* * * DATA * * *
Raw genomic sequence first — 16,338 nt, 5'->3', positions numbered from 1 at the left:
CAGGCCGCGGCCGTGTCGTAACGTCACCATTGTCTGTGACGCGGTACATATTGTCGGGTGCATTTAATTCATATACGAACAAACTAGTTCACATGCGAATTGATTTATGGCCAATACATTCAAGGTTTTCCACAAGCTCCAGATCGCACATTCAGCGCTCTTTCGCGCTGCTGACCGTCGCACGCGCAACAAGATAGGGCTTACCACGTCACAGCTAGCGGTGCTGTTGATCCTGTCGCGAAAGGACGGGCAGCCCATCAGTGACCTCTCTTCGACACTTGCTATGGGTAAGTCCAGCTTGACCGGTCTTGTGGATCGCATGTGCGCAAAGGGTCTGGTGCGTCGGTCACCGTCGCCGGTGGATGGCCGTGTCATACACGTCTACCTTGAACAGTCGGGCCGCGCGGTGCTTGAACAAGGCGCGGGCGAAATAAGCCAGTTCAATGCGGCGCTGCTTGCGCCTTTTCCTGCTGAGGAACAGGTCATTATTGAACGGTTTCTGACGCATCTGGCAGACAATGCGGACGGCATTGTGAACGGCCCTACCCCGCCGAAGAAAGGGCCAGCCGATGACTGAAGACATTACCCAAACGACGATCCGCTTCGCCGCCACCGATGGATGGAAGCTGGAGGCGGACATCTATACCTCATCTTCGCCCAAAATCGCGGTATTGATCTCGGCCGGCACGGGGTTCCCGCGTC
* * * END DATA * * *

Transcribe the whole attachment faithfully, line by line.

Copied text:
Raw genomic sequence first — 16,338 nt, 5'->3', positions numbered from 1 at the left:
CAGGCCGCGGCCGTGTCGTAACGTCACCATTGTCTGTGACGCGGTACATATTGTCGGGTGCATTTAATTCATATACGAACAAACTAGTTCACATGCGAATTGATTTATGGCCAATACATTCAAGGTTTTCCACAAGCTCCAGATCGCACATTCAGCGCTCTTTCGCGCTGCTGACCGTCGCACGCGCAACAAGATAGGGCTTACCACGTCACAGCTAGCGGTGCTGTTGATCCTGTCGCGAAAGGACGGGCAGCCCATCAGTGACCTCTCTTCGACACTTGCTATGGGTAAGTCCAGCTTGACCGGTCTTGTGGATCGCATGTGCGCAAAGGGTCTGGTGCGTCGGTCACCGTCGCCGGTGGATGGCCGTGTCATACACGTCTACCTTGAACAGTCGGGCCGCGCGGTGCTTGAACAAGGCGCGGGCGAAATAAGCCAGTTCAATGCGGCGCTGCTTGCGCCTTTTCCTGCTGAGGAACAGGTCATTATTGAACGGTTTCTGACGCATCTGGCAGACAATGCGGACGGCATTGTGAACGGCCCTACCCCGCCGAAGAAAGGGCCAGCCGATGACTGAAGACATTACCCAAACGACGATCCGCTTCGCCGCCACCGATGGATGGAAGCTGGAGGCGGACATCTATACCTCATCTTCGCCCAAAATCGCGGTATTGATCTCGGCCGGCACGGGGTTCCCGCGTC